Prajwal’s debut, ‘The Gurkha’s Daughter’, a collection of short stories is being launched in India on Saturday. The Indian edition is being distributed by Penguin Books India. The book is being released by the Comptroller and Auditor General of India, Vinod Rai and renowned author, Namita Gokhale at the India International Centre in New Delhi on 24 November.
Prajwal speaks to NOW! on the launch of his debut book:
How does it feel now that your book is finally being released?
The release wasn’t happening until January of next year, but things changed. The initial plan was to launch the book internationally first and then in India. I had plans of being in New York for Thanksgiving, which I had to abort, but I don’t mind because it’s an exciting time to be in India. Delhi is beautiful in November, people have been very kind and the media very generous. I am looking forward to the Delhi launch and launches after that. We shall have one at Rachna Books, my favorite place in Gangtok, soon, and I am pumped.
Even before its release, The Gurkha’s Daughter has generated quite a lot of interest among readers, especially online. How do you feel about that?
It’s been nice. Nice and undeserved. At times, all the coverage made me feel guilty. At others, I feigned embarrassment in public and felt smug in private. I claim that I don’t Google myself because I don’t want to see what’s being written about me or the book, but that’s a big, fat lie. I try not to take the sobriquets coming my way too seriously.
What should readers expect from this book? Tell us a little about the stories.
The Gurkha’s Daughter is a collection of simply written stories. I have two stories based in Gangtok, one in Kalimpong, one in Darjeeling, one based on the Bhutanese-refugee situation, one in Kathmandu and one that happens on a road journey between Kathmandu and Birtamod. Some stories entailed weeks of research and “field visits”. Others were all in my head, so it was simply a matter of getting them down.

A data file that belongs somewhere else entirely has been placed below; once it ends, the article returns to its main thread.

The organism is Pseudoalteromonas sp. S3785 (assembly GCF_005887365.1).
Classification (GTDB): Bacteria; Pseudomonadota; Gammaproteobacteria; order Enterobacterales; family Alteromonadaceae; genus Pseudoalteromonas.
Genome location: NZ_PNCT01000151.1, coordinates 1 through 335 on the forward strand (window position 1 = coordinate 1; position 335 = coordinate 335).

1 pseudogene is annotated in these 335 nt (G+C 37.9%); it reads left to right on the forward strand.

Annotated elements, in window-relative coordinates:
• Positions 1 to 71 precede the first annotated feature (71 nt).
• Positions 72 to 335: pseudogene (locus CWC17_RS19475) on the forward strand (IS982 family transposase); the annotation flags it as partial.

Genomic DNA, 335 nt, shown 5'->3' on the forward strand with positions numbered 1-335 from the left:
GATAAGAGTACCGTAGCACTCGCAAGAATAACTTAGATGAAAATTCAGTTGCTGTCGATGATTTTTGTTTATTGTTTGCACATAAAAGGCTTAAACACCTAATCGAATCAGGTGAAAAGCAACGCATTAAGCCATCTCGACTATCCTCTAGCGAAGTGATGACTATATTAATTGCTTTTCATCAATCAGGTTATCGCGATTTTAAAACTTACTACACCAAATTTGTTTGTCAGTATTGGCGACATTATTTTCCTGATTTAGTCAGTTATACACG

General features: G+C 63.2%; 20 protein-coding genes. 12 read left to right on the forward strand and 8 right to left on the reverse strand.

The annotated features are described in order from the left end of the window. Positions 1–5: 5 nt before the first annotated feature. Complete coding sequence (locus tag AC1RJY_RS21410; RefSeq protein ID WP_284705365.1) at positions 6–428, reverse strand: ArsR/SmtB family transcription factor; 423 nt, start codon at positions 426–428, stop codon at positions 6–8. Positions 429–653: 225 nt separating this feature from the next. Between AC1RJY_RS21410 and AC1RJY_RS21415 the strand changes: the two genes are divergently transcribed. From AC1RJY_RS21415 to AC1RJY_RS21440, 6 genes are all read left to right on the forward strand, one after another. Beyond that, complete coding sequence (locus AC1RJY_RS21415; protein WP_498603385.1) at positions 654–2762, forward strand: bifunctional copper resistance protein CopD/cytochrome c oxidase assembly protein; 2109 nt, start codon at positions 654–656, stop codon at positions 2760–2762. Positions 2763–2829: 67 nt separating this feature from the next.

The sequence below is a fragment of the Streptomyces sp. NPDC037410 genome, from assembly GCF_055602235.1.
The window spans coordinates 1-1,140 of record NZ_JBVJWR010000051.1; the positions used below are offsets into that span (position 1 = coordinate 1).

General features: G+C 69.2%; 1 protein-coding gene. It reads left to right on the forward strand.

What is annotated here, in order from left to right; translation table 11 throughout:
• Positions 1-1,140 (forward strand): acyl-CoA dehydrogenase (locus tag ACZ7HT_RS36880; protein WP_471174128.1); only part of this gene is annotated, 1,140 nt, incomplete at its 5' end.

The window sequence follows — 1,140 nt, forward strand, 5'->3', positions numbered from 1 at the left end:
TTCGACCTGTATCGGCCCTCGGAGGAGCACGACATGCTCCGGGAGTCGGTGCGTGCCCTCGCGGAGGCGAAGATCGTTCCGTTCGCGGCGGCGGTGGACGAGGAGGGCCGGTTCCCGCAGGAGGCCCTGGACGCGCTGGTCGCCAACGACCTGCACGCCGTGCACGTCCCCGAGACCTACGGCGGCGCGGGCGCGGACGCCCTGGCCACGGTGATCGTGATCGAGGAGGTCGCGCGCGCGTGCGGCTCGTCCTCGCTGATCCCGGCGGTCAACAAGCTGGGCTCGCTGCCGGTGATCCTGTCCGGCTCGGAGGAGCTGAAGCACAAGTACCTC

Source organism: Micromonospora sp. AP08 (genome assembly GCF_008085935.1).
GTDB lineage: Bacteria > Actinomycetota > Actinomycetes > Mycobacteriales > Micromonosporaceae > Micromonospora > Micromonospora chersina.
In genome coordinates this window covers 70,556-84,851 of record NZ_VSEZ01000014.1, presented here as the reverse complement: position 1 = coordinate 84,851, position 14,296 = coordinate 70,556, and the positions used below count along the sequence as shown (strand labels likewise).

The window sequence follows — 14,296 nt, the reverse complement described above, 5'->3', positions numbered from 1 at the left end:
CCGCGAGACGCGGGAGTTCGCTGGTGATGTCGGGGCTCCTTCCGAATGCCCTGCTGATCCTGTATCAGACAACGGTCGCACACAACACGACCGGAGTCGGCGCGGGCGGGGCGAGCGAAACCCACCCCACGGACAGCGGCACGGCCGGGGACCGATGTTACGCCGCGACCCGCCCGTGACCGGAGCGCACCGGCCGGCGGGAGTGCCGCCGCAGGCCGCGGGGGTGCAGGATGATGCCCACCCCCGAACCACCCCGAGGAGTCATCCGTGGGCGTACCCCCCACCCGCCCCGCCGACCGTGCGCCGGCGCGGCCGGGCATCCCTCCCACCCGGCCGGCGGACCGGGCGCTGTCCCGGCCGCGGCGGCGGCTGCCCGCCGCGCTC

In present times, short story writing has not been a very popular choice when it comes to publishers or writers. How did the choice of this particular genre for your debut book come about?
I think it came down to choosing the easy way. Writing a novel would have been intimidating. I think a lot of first-time writers dabble with short stories before moving on to novels. I hadn’t really written much fiction before I started my collection of short stories. When I wrote the book, I had absolutely no clue about the short-story market. A good thing because had I known how bad things were, I’d probably have never written the book. Everyone at Oxford told me to write a novel if I had any hope of selling my short-story collection. One would think that the busier people got, the more of short stories they’d read because novels are too long. Interestingly, I found writing the novel a lot easier than I did writing the collection.
And how easy or difficult was it to get a collection of short stories revolving around the Nepali speaking community published?
Writing the short story collection may not have been very easy, but getting it published wasn’t that hard. I got lucky. Once I put together eight stories, we circulated the manuscript among my agent Susan Yearwood’s contacts in London publishing circles. To be in a position to choose was wonderful. We eventually chose Quercus because Jon Riley, the editor in chief, and I immediately connected. He had been editor in chief at Faber before, and I love Faber. He talked about how he worked as an editor, and I talked about how I worked as a writer – it was the perfect fit.
Any particular reason for choosing ‘The Gurkha’s Daughter’ as the title?
Oh, god, there were many titles before that. And they were horrible. Let me make a list. HIMALAYAN SUNSET. Eww. SUNSET IN THE HIMALAYAS. Phew. Then there was WARPED IDENTITIES in the beginning – that one makes me laugh. Jon and I looked at all the stories and thought, “Why not THE GURKHA’S DAUGHTER?” The title was already there – sitting right in front of us. Hunting high and low for something as hackneyed as WARPED IDENTITIES was silly!